The Petrojam oil refinery in Kingston. Venezuela supplies oil to Jamaica under the PetroCaribe agreement. – File

Venezuela’s oil production is poised to reverse a dramatic decline that has seen exports fall by nearly half during


ELECTRICITY bills will jump 18 per cent for the average residential customer this month, returning them to their usual levels. After customers benefitted from a one-off, US$3.8-million ($340 million) fuel rebate from Petrojam, a new heat rate target and lower oil prices last month, the fuel rate has returned to levels seen up to July this year.


Omar Azan... of Boss Furniture, is retooling foam equipment and changing lighting equipment throughout his factory.


On Wednesday, The Gleaner hosted an editors’ forum with members of the Jamaica Manufacturers’ Association (JMA). The topics discussed were: ways to grow the sector and issues affecting manufacturing as well as what the manufacturers were expecting out of the new Budget.

Participants were: Brian Pengelley, JMA president; Metry Seaga, deputy president, JMA; Omar Azan, immediate past president, JMA; Gary ‘Butch’ Hendrickson, CEO, Continental Baking Company; Steven Whittingham, director, JMA and Michael Ranglin, CEO for GK Foods.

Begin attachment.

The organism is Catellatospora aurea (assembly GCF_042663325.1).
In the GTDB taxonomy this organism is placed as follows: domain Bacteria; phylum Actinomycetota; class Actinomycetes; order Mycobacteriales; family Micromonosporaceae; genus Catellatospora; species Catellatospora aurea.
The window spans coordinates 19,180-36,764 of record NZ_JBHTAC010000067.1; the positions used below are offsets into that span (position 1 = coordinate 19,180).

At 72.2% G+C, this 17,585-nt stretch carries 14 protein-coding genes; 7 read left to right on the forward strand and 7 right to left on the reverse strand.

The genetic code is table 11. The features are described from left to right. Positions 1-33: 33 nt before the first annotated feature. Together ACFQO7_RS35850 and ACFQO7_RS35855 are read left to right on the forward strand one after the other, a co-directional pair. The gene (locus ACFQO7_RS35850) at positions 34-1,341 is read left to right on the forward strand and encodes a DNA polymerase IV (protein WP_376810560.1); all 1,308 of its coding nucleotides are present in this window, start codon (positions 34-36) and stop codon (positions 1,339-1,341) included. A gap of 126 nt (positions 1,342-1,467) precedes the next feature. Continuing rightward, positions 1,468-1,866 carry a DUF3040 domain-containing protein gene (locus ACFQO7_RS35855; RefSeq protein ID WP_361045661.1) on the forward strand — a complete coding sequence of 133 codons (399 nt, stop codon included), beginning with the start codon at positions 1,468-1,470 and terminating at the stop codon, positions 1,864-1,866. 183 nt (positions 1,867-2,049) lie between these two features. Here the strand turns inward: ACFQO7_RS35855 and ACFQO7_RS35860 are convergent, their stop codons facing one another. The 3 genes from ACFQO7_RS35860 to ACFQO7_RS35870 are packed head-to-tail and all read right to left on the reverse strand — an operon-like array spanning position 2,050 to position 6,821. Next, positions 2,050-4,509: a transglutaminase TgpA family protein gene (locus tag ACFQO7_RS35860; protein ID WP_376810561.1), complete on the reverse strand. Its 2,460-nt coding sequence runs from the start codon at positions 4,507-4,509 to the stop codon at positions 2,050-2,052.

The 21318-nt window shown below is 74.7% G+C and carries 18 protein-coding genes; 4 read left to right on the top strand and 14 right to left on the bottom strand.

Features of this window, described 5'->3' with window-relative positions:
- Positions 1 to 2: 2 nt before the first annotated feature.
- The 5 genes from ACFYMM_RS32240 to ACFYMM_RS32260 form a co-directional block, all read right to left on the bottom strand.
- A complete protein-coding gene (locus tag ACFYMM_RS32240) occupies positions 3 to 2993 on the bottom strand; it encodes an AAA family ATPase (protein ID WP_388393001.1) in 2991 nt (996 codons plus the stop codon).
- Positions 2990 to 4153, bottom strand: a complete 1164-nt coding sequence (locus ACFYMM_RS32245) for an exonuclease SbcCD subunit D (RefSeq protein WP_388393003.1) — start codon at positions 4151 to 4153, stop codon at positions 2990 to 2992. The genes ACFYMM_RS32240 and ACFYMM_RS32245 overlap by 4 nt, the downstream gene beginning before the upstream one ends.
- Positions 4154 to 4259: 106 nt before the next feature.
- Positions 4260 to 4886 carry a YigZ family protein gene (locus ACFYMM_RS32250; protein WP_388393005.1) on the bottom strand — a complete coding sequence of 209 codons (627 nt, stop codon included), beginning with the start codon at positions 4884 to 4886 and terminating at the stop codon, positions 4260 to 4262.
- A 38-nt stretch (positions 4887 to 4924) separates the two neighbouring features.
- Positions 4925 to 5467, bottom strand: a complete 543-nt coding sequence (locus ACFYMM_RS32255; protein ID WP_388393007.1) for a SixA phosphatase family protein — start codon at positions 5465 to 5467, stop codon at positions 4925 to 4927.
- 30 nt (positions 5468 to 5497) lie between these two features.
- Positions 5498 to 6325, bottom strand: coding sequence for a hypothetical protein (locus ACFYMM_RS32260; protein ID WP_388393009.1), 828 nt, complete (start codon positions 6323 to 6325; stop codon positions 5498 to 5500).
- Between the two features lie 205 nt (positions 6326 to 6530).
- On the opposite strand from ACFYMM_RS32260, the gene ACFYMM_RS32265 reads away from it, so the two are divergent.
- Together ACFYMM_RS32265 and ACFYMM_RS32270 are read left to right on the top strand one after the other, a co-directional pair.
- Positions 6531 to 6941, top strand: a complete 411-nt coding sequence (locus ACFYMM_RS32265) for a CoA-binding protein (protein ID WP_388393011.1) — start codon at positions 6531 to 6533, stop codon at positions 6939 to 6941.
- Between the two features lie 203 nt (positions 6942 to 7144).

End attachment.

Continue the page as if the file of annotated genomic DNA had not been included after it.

One of the issues affecting local manufacturers is the high cost of electricity. While policymakers still drag their feet on implementing strategies and initiatives to ease the burden on the sector, some manufacturers are taking small but tangible steps to decrease energy consumption in their plants. See how they are doing.

Steven Whittingham says that at Island Ice and Beverage Company Limited they have opted to do off-peak manufacturing late in the nights when the Jamaica Public Service rates are lower.

Metry Seaga of Jamaica Fibreglass Products (JFP), is now making plans to install a solar system in his entire factory.

Michael Ranglin of GK Foods is now in collaboration with the the University of the West Indies Department of Physics to develop and install energy saving systems for all its buildings.

Butch Hendrickson of Continental Baking Company has carried out extensive replacement of oven burners, changed lighting systems, insulated buildings and bought more efficient vehicles

Omar Azan of Boss Furniture is now retooling the foam equipment and changing the lighting equipment throughout his factory.